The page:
#dublinport - Measures in Dublin Port will see halving the time it will allow shipping containers to be held for free and doubling charges for subsequent storage in order to increase space for Brexit, reports The Irish Times.
The State’s busiest port, accounting for the vast majority of freight coming in and out of the country, is to decrease the “dwell time” for container storage and increasing the daily charges to free up capacity.
New customs checks and veterinary inspection posts set up to cope with UK imports after Brexit have taken up eight hectares of land at the growing port that it would otherwise expand into it for commercial and development opportunities. As a result, the port is looking to maximise use of existing space at the port.
The new charges and restrictions will apply from June 1st to one of three container terminals at the port, the terminal operated by Doyle Shipping Group. (This terminal) is owned and controlled by Dublin Port Company.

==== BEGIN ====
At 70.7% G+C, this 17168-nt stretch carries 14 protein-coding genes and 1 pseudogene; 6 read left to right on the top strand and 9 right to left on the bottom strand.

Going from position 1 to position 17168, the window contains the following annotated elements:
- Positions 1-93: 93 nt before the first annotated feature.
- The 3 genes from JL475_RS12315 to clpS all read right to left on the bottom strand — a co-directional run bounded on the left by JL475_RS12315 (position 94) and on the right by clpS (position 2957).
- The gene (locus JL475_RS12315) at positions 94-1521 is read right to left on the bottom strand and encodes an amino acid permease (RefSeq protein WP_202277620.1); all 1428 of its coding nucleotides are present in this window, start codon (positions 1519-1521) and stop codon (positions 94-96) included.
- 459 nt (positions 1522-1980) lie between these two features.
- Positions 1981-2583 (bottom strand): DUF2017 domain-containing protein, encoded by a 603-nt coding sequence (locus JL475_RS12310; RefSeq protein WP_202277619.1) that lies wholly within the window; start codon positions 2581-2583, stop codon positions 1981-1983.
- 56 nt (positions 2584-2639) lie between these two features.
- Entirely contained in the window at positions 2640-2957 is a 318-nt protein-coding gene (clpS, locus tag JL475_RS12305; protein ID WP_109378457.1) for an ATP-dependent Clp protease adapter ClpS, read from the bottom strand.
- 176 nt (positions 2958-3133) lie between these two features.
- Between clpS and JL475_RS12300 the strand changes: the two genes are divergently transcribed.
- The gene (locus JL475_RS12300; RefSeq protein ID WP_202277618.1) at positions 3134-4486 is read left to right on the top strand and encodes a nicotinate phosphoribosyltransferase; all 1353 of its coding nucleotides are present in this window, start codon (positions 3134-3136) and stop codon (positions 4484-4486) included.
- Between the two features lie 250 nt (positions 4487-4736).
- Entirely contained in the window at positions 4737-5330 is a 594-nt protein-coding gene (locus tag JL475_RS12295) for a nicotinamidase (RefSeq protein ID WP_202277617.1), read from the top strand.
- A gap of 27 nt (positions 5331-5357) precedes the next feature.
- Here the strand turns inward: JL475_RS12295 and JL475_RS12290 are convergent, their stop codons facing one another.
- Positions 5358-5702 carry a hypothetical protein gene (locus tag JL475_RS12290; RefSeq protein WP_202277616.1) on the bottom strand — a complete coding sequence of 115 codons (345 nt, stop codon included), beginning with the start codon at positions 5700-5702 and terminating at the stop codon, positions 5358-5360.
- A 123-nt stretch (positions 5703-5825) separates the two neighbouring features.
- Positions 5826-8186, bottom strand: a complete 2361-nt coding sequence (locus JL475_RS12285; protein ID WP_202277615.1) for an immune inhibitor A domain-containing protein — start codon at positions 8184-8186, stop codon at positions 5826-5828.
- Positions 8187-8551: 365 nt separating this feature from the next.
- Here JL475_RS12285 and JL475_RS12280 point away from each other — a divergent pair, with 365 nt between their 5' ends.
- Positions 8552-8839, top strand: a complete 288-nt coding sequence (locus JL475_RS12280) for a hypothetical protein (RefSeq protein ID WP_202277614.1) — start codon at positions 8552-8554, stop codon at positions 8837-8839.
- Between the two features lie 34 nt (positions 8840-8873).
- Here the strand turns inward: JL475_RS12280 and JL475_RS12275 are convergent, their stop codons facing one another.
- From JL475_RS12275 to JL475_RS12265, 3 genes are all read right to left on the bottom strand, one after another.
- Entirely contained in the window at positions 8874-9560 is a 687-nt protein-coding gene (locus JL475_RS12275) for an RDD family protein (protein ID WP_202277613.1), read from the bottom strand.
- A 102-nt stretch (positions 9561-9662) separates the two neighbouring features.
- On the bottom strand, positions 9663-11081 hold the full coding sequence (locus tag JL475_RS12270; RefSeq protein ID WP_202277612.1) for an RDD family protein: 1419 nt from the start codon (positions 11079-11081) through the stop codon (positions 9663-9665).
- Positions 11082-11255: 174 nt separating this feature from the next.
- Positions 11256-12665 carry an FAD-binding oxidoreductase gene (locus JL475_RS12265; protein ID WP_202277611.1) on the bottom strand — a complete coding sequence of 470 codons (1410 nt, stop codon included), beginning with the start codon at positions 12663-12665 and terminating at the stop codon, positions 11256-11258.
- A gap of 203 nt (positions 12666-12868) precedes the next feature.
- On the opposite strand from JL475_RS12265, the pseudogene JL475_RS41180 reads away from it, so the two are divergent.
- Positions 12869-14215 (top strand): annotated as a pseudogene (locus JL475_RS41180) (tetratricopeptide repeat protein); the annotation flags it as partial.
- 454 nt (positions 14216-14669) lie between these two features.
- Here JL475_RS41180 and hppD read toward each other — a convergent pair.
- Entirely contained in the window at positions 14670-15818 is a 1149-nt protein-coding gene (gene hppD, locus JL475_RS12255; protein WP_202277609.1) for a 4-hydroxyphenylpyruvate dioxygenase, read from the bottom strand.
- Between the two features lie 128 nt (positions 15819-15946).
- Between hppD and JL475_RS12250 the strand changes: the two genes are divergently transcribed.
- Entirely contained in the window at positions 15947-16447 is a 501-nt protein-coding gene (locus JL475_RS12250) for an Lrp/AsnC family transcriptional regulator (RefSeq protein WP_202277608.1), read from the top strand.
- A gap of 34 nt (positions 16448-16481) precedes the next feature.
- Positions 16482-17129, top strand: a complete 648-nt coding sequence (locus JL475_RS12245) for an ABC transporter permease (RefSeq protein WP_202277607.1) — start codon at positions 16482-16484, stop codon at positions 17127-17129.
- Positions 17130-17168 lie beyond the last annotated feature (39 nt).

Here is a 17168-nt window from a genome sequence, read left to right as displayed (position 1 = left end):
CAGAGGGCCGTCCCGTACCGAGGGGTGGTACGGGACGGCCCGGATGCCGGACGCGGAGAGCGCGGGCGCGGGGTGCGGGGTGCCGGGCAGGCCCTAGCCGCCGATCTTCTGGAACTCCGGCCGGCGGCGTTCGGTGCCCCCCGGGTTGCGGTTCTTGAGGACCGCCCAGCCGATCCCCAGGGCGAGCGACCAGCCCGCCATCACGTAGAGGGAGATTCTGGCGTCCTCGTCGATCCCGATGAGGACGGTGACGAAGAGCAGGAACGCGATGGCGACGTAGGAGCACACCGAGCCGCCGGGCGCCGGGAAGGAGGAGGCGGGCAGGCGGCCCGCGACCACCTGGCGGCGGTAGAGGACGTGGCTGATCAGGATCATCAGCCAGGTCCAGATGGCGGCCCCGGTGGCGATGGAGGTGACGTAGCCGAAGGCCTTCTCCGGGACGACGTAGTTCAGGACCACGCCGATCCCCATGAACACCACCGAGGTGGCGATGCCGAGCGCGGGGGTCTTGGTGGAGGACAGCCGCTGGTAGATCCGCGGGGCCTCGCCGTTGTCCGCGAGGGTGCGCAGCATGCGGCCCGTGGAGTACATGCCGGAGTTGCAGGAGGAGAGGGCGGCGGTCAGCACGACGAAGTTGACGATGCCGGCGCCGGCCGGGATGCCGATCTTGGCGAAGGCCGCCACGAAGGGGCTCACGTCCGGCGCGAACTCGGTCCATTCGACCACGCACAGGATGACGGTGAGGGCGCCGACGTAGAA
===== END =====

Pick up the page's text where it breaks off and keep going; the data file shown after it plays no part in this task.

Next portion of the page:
“The motivation is very simple: the faster the cargo moves through the port, the more capacity the port has,” said the port’s chief executive Eamonn O’Reilly.
“The immediate timing is actually driven by Brexit because we have just lost about a quarter of the land available to expand into because of Brexit.”
Britain’s departure from the EU could lead to restrictions on the UK “land bridge” transit route for imports and exports between Ireland and mainland Europe and increased traffic on direct container routes.
The Doyle group terminal accounts for 45 per cent of containers and trailers moving between Dublin and mainland Europe and has seen increased growth on direct routes ahead of Brexit, the port said.
For much more on this development including preparations by the port can by read by clicking here.